I agree with when you said that “Chance cancels out the possibility of holding a responsibility for spreading a disease.” In addition to the fact you mentioned (that carriers of the disease don’t spread it to every single person they meet, since “the act of infection is done by chance”), I also see the implication that it is merely a matter of chance that Bucky is assumed to be the spreader. If it hadn’t been him, who is to say God or whoever would not have found another person to be his replacement and spread the disease?
    I think, for that reason, that even if the contagion was “purely by chance” it doesn’t mean that God is not to be blamed. After all, whether or not it is Bucky spreading it there is still the matter of the creation of the disease in the first place. This is why Bucky cannot be an atheist like Arnie, because he needs someone to shoulder some of the blame he places upon himself: even if he doesn’t knowingly spread the disease, he still does it. Yet it’s not entirely his fault because WHY DID GOD HAVE TO INVENT POLIO IN THE FIRST PLACE?
    That concludes my attempt to understand Bucky’s tormented mind. Thanks for the thought provoking conveners post that made this happen!

    • Hi Rosy,

      I really like your argument that Bucky cannot be an atheist because he needs someone to blame. It seems as if Arnie accepted that sometimes bad things happen without someone or something causing them. I think for Bucky it is hard to comprehend that bad things can happen to anyone, regardless of their actions. He has been trying so hard his whole life to be a good responsible person (as his grandfather taught him to be), and his effort would lose it meaning if bad can happen regardless of it. Why try to be a good person, when you can die any second out of nowhere?

      And last, I would like to link to a video I remember we had on our national TV as part of a commercial. Not necessarily true but it has a point. “God did not create evil. Just as darkness is the absence of light, evil is the absence of God.”

      Link to the video here:

      Continue reading,

  3. Hi Rosy!

    I was going to answer your question but looks like Evgenija already has! The video that she posted, I believe is how one can explain why there are bad things in a world if it is under a loving omnipotent being. While one reason for Bucky hating God is that he needs somebody to blame, another reason I believe he hates God is because God does not fit his own perception of what is right, moral or correct responsibility. By criticizing God based on Bucky’s own ideals, Bucky is making God to a weak, impotent, dependent god, whose existence is beholden to a notion in his mind. If there is no God, then who cares what happens but if there is a God, Bucky needs to discover for himself who this God is and try to understand God rather than using his own conception of God.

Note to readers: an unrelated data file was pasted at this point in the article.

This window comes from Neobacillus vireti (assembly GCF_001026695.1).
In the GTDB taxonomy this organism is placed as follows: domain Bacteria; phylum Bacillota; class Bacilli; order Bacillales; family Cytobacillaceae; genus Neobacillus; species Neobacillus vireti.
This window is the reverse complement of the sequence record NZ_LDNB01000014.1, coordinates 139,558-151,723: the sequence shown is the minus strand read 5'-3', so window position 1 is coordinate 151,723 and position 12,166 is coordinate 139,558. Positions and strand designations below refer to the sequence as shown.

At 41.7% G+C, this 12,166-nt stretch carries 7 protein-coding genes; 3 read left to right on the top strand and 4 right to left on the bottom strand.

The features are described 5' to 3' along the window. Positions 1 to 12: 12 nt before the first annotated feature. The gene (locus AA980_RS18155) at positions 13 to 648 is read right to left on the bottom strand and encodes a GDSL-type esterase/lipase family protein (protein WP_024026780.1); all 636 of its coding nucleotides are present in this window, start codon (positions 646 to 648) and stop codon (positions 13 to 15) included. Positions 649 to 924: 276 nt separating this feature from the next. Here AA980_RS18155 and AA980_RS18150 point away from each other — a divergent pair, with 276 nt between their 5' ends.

Nice question Rosy!


    • Hi Wes,

      Sorry for my late reply, but I really like your answer to Rosy’s comment. Bucky clearly has his own perception of God and strong opinions of what God should be and should do. He has such a high expectation towards God and thinks that God must be responsible to everything. Interestingly, while he is blaming the absence of God, he is also blaming himself for not taking responsibilities of the situation. By doing so, Bucky seems to consider himself as a God-like figure who should be responsible to everyone around him. He thinks himself as God of the playground, God of his children, God of his family, and God of the infected people in his neighborhood. Where does this high self-esteem come from? How does he develop this self-esteem? Mainly from his Grandpa’s education and expectation? From this perspective, Bucky is not only physically deformed in this disease, but he has already been psychologically deformed due to the social culture that he lives in. Polio maybe a trigger to provoke Bucky’s psychological disfunction obvious. Which contagion does this book really talk about? Polio? Or, a more invisible but destructive social disease?

      Just some random thoughts above.


  4. Hi Evgenija, Wes and Krishna

    I find it really interesting how Bucky assumes so much responsibility. I feel that the story is named ‘Nemesis’ because it is partly Bucky’s tragedy. In Greek mythology, Nemesis was the spirit of divine retribution to those who had been overcome with hubris. Bucky narrows down the culprits to two: himself and God and in doing so, in his constant questioning of why God created the contagion and why he had to spread it, equates himself with God. Later he also feels responsible for the life of Marcia in the same way that he claims that God is responsible for the lives of Alan and Donald and the others who died of polio.

    Another thing that I wanted to bring up that we didn’t have too much time to cover is the idea of manhood. Bucky has constant thoughts on what it means to be a “man” and this idea of manhood is present throughout the text. Evgenija mentioned Bucky’s grandfather in her comment and I agree that his grandfather was the one who gave him several ideas about hiding his feelings and being responsible. But his grandfather wanted him to be a man and Bucky’s biggest insecurity perhaps is that he couldn’t fight in the war with all his friends. Thus Bucky always tries to act like the man his grandfather wanted him to be.

  5. Hi Abhi,

    Wow, that is a great connection to Greek mythology. I didn’t know that Nemesis was a spirit, the character of this spirit’s character makes this book a lot more sense. I agree that Bucky equates himself with God because he compares himself and his own moral views to that of God’s.

    I also agree that Bucky’s insecurities and actions are a result of his Grandpa’s teaching of manhood to him. That’s why he stands his ground to the Italians, even when later he goes to Dr. Steinberg and reveals his insecurity about his actions. It’s sort of an older American view about males and how males should act in society. Basically be stoic and responsible and don’t show your feelings, wow what a true American.

    thanks for your input Abhi!

  6. As Rosy mentioned I also understand the need of Bucky to believe in God in order to blame him for causing the Polio and the suffering. Bucky tries to be a man like his grandfather taking responsibilities and fulfilling his duties. He thinks that there is always someone that is responsble for whatever happens in the earth. As he cannot find any one to blame or find someone to be responsible for Polio, he blames God. God created everything. So, he should have also created Polio.
    I also really like Abhi’s idea about Bucky equating himself to God. He feels that he is as much as responsible as the God. He blames God for creating the Polio but blames himself for spreading it among his loved ones.